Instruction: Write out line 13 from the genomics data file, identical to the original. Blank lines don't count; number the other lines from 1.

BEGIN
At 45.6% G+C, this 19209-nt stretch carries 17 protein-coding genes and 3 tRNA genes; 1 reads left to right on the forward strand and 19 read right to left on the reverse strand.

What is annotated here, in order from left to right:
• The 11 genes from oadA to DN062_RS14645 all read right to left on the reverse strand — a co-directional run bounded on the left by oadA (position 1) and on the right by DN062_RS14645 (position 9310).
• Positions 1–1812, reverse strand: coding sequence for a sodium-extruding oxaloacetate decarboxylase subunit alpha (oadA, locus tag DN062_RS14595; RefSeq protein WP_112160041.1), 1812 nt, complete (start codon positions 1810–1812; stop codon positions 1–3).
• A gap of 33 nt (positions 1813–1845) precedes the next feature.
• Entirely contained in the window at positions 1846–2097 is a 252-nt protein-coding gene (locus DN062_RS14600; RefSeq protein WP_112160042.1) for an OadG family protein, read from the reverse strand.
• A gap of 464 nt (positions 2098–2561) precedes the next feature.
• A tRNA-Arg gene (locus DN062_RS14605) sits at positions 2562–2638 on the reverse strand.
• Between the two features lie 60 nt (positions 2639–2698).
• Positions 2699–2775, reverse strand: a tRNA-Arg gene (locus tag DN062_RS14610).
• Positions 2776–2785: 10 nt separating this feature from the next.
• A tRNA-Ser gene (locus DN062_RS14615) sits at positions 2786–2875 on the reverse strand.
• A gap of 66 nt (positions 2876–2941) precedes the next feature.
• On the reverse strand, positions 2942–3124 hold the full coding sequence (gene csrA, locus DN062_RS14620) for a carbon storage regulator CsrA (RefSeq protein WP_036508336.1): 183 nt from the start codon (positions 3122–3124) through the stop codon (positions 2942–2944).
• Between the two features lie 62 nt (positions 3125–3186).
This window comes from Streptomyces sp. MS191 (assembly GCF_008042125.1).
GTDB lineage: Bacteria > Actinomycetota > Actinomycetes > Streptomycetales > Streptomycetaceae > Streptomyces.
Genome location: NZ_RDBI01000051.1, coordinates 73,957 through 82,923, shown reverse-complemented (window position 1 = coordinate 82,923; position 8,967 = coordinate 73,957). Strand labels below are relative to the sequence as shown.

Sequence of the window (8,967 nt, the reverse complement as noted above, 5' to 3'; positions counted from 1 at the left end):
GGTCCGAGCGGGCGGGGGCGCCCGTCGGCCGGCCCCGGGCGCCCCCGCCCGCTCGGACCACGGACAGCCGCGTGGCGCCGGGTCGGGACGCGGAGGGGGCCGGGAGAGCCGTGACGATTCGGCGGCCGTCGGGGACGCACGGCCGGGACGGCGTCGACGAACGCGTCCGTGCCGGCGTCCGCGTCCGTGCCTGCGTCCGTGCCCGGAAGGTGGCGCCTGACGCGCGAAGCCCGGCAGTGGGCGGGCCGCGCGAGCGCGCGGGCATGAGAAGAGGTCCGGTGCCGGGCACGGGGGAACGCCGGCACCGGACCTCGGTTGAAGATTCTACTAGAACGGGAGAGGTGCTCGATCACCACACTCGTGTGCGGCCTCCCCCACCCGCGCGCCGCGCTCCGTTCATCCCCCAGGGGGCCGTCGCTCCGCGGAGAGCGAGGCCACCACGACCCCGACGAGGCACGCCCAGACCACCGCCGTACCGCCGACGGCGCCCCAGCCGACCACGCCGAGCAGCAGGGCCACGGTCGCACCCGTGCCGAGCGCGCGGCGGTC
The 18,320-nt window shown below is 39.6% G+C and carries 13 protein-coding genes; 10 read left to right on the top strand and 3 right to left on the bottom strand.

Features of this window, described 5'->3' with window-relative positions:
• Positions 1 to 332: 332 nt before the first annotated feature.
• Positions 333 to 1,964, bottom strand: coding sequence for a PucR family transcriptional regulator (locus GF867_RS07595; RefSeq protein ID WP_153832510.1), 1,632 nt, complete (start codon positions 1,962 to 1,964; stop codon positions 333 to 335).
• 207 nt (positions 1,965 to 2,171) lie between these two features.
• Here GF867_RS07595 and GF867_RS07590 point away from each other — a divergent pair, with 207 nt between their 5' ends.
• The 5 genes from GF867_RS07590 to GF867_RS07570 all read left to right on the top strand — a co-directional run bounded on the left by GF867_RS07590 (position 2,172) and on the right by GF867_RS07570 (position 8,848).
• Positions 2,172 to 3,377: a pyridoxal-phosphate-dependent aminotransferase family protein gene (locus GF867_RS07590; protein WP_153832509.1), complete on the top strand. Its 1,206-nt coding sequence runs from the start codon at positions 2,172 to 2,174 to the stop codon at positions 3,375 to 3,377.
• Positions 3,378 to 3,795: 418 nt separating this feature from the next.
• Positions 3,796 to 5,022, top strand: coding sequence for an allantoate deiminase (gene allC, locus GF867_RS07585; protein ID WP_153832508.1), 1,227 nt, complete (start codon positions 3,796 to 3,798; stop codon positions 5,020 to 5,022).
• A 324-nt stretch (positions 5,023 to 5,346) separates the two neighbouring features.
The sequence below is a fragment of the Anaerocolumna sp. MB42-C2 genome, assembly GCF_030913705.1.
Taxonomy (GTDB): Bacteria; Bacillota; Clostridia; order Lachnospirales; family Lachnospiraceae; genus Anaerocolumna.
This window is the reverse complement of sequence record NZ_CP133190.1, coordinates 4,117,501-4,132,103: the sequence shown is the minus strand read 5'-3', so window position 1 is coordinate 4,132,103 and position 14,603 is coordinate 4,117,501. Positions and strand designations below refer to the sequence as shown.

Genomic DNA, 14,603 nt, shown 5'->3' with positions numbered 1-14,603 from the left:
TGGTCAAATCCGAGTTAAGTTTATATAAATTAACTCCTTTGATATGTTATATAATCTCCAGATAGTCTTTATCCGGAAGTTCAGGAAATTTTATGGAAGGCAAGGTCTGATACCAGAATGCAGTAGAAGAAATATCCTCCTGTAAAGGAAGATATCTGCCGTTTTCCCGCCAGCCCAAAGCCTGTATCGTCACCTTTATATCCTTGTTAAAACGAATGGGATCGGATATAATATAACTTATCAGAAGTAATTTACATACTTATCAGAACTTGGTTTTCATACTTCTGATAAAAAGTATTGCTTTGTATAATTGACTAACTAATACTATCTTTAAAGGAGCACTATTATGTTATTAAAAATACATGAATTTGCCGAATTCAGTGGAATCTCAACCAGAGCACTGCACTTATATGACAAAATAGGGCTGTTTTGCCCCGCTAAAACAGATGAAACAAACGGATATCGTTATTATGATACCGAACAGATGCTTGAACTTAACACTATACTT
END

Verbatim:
• A gap of 66 nt (positions 2876–2941) precedes the next feature.